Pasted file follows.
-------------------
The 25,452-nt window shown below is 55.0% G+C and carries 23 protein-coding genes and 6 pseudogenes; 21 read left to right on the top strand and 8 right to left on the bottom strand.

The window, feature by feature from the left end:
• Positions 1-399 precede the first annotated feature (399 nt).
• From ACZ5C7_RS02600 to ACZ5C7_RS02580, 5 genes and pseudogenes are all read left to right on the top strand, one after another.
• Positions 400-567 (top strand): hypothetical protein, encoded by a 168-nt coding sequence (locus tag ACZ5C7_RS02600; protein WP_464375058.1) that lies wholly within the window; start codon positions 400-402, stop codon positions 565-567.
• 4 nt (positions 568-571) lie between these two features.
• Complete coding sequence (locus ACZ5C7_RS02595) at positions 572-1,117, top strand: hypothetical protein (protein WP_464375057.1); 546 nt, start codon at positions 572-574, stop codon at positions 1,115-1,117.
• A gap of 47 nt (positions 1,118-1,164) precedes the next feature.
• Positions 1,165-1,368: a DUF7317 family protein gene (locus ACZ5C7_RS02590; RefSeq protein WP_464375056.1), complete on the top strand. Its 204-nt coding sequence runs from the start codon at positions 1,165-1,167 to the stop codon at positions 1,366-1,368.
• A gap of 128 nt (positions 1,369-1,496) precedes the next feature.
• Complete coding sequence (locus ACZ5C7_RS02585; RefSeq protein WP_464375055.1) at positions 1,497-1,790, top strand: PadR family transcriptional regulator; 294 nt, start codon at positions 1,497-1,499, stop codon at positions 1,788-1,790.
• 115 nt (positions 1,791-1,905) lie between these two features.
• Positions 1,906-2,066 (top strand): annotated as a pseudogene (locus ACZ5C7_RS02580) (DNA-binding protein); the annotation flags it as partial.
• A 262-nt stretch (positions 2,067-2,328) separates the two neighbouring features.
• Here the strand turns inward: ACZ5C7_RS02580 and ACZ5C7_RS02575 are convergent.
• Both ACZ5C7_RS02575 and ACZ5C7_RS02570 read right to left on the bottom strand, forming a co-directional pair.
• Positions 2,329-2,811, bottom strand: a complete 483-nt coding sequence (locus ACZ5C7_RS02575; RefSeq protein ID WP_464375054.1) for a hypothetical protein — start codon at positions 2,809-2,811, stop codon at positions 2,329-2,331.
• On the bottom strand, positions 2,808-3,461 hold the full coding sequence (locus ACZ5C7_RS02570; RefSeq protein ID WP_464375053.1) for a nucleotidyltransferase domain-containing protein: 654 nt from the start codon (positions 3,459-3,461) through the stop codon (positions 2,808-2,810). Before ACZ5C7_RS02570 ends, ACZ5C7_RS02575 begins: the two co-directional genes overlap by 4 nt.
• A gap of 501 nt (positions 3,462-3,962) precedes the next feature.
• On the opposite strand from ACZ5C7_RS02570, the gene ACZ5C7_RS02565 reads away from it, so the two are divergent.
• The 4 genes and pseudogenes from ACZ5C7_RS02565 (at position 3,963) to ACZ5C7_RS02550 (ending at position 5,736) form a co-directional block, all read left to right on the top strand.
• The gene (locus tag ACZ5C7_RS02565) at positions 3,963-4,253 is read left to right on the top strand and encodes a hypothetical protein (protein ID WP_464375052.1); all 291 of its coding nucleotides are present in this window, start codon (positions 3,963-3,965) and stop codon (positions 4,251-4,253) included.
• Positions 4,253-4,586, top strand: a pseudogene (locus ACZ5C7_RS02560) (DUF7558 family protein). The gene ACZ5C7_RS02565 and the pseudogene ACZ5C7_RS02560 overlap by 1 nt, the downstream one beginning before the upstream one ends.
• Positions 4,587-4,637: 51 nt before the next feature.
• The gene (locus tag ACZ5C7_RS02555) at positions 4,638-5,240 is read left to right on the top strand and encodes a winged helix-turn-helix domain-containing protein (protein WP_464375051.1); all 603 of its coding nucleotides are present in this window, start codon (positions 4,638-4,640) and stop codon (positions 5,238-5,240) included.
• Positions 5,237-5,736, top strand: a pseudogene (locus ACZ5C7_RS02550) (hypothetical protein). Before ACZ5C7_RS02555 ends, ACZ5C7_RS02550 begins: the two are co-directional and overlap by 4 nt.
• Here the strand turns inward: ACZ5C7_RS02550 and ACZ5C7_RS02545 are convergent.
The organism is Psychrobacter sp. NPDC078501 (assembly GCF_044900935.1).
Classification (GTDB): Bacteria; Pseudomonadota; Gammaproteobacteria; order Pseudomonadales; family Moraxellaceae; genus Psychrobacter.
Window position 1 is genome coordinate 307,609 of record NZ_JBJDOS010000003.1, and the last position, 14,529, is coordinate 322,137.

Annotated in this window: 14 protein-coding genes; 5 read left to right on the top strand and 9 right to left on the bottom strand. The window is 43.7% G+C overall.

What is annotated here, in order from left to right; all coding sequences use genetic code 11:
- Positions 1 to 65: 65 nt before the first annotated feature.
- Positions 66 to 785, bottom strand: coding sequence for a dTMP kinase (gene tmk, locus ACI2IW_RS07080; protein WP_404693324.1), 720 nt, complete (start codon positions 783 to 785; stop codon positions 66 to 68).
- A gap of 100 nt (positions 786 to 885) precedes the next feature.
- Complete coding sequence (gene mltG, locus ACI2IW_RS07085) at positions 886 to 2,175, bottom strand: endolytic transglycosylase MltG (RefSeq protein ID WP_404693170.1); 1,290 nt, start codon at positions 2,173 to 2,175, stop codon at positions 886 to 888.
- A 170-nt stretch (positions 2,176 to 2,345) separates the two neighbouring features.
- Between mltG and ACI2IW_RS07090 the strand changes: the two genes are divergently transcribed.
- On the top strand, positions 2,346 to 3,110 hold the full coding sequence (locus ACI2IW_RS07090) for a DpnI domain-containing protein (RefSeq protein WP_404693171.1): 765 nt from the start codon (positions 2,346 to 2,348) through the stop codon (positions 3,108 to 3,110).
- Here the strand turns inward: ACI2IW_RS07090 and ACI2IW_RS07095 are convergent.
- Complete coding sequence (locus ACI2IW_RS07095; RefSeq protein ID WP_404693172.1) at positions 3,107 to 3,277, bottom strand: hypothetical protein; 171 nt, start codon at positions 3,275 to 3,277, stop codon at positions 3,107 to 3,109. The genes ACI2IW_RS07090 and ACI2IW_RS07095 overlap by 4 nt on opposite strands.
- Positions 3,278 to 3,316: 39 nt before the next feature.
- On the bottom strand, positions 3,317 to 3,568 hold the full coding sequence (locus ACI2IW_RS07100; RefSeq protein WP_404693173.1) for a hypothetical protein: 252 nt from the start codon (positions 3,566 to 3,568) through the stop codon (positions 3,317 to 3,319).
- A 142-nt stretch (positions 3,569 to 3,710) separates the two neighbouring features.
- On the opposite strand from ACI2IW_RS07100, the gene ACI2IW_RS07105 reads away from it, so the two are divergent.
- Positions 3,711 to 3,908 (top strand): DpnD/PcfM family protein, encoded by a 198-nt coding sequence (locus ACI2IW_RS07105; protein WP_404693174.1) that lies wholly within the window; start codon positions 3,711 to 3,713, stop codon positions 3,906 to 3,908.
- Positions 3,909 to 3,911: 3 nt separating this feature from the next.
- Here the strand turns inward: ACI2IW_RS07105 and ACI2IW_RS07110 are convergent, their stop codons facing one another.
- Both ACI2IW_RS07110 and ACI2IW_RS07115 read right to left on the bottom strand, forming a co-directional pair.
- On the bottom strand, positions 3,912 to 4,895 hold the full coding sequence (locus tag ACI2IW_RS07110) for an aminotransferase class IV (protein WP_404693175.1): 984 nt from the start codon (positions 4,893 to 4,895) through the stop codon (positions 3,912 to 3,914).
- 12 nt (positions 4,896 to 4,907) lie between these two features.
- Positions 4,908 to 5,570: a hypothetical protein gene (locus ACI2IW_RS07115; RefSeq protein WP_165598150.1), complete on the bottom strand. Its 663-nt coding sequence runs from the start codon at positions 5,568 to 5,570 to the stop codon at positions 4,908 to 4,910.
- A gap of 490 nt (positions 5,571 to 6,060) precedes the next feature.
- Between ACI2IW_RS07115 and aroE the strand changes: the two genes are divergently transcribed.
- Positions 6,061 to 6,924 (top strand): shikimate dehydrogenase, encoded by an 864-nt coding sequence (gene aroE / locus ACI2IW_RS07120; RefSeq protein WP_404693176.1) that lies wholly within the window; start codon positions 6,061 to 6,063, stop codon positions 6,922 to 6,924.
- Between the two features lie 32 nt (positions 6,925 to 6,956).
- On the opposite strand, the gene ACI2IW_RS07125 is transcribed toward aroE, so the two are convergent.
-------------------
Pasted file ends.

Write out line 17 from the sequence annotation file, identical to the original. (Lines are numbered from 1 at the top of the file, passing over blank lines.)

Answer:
• Positions 2,329-2,811, bottom strand: a complete 483-nt coding sequence (locus ACZ5C7_RS02575; RefSeq protein ID WP_464375054.1) for a hypothetical protein — start codon at positions 2,809-2,811, stop codon at positions 2,329-2,331.